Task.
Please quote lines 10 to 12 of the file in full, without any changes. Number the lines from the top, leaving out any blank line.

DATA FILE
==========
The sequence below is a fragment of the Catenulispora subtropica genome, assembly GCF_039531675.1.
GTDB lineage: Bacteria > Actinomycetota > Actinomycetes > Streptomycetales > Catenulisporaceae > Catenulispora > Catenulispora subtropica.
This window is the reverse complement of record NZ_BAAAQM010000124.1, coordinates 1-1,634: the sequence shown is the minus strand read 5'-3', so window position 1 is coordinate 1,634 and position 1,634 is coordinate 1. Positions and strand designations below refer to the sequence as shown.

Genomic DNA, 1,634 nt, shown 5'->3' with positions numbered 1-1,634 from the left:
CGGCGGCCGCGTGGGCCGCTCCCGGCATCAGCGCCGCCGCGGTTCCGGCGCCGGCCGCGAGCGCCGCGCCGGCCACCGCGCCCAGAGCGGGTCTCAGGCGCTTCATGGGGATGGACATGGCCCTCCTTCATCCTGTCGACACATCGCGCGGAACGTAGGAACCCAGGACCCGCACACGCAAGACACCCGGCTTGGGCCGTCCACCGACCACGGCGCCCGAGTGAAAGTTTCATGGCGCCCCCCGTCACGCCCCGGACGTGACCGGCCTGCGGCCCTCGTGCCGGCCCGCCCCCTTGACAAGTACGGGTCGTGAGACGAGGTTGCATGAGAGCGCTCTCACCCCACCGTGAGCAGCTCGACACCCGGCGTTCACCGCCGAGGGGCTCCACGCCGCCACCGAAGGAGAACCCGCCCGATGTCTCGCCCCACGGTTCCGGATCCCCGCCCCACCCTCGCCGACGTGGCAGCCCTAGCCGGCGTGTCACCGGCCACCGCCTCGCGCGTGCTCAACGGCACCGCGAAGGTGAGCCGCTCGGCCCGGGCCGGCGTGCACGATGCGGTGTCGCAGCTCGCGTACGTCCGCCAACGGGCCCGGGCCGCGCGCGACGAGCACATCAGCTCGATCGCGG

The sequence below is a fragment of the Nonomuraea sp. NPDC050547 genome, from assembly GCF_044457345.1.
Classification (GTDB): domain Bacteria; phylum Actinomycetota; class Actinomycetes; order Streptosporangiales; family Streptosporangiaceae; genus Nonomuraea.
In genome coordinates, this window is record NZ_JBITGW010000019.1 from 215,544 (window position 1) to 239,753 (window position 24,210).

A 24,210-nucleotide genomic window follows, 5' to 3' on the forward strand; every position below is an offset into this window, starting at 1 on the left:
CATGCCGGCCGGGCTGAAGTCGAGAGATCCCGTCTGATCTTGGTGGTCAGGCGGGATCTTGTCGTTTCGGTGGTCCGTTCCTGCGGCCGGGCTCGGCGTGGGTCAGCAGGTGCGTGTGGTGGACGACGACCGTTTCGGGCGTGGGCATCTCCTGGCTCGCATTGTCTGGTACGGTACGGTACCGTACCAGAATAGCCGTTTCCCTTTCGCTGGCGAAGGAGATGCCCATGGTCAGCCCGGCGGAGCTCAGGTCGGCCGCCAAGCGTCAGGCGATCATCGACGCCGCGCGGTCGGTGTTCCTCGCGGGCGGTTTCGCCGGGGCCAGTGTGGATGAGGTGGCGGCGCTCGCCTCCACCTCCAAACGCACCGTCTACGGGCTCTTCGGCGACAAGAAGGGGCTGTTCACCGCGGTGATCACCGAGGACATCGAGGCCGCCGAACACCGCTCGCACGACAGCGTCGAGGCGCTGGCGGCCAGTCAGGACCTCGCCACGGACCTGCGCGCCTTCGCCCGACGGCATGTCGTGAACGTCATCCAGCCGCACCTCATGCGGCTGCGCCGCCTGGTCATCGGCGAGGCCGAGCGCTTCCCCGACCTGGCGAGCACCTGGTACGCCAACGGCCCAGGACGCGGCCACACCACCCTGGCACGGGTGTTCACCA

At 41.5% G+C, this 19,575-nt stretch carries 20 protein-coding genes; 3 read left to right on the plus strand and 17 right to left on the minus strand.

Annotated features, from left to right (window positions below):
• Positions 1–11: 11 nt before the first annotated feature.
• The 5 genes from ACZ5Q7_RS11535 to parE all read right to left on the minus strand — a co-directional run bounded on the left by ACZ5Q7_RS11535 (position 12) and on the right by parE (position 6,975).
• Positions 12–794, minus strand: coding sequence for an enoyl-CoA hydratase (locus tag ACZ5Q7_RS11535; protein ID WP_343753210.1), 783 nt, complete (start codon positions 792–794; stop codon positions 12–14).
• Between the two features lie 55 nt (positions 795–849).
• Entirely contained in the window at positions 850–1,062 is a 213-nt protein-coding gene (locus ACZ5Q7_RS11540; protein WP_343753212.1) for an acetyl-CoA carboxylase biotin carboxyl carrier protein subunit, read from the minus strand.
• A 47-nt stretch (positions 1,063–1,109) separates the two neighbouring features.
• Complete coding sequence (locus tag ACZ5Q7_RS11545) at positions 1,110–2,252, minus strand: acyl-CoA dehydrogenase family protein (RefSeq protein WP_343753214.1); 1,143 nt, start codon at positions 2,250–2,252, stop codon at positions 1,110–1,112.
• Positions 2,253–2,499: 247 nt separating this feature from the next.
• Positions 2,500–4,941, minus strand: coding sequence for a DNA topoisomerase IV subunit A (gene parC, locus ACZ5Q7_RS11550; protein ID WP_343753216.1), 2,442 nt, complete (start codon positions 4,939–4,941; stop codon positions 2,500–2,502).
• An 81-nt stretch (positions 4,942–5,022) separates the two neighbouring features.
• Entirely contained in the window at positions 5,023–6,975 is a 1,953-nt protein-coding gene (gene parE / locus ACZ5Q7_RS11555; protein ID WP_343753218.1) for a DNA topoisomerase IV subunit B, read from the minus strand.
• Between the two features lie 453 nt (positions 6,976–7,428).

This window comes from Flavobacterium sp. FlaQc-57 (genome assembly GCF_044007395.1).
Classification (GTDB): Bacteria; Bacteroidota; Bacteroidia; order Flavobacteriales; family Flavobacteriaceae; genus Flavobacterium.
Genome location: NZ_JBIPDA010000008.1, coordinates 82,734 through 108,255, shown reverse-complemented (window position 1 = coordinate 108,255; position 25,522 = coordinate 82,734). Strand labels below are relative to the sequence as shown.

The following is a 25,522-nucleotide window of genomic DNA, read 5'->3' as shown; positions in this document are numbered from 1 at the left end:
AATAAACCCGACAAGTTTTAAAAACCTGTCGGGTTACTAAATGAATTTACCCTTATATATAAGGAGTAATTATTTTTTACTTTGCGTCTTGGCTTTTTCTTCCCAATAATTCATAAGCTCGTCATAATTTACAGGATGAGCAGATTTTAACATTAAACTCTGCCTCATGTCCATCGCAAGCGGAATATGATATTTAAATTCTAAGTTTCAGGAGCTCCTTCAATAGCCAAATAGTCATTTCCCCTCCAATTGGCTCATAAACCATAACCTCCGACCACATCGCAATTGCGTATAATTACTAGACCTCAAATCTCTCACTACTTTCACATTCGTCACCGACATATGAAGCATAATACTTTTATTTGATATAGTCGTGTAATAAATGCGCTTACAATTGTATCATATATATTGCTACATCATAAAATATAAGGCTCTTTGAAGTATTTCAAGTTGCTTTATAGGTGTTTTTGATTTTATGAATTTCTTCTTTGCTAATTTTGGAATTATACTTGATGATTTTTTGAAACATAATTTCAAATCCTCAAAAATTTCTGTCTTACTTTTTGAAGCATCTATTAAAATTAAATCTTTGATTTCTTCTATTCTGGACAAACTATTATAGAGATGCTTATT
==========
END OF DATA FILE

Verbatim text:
CATGCCGGCCGGGCTGAAGTCGAGAGATCCCGTCTGATCTTGGTGGTCAGGCGGGATCTTGTCGTTTCGGTGGTCCGTTCCTGCGGCCGGGCTCGGCGTGGGTCAGCAGGTGCGTGTGGTGGACGACGACCGTTTCGGGCGTGGGCATCTCCTGGCTCGCATTGTCTGGTACGGTACGGTACCGTACCAGAATAGCCGTTTCCCTTTCGCTGGCGAAGGAGATGCCCATGGTCAGCCCGGCGGAGCTCAGGTCGGCCGCCAAGCGTCAGGCGATCATCGACGCCGCGCGGTCGGTGTTCCTCGCGGGCGGTTTCGCCGGGGCCAGTGTGGATGAGGTGGCGGCGCTCGCCTCCACCTCCAAACGCACCGTCTACGGGCTCTTCGGCGACAAGAAGGGGCTGTTCACCGCGGTGATCACCGAGGACATCGAGGCCGCCGAACACCGCTCGCACGACAGCGTCGAGGCGCTGGCGGCCAGTCAGGACCTCGCCACGGACCTGCGCGCCTTCGCCCGACGGCATGTCGTGAACGTCATCCAGCCGCACCTCATGCGGCTGCGCCGCCTGGTCATCGGCGAGGCCGAGCGCTTCCCCGACCTGGCGAGCACCTGGTACGCCAACGGCCCAGGACGCGGCCACACCACCCTGGCACGGGTGTTCACCA

At 41.5% G+C, this 19,575-nt stretch carries 20 protein-coding genes; 3 read left to right on the plus strand and 17 right to left on the minus strand.

Annotated features, from left to right (window positions below):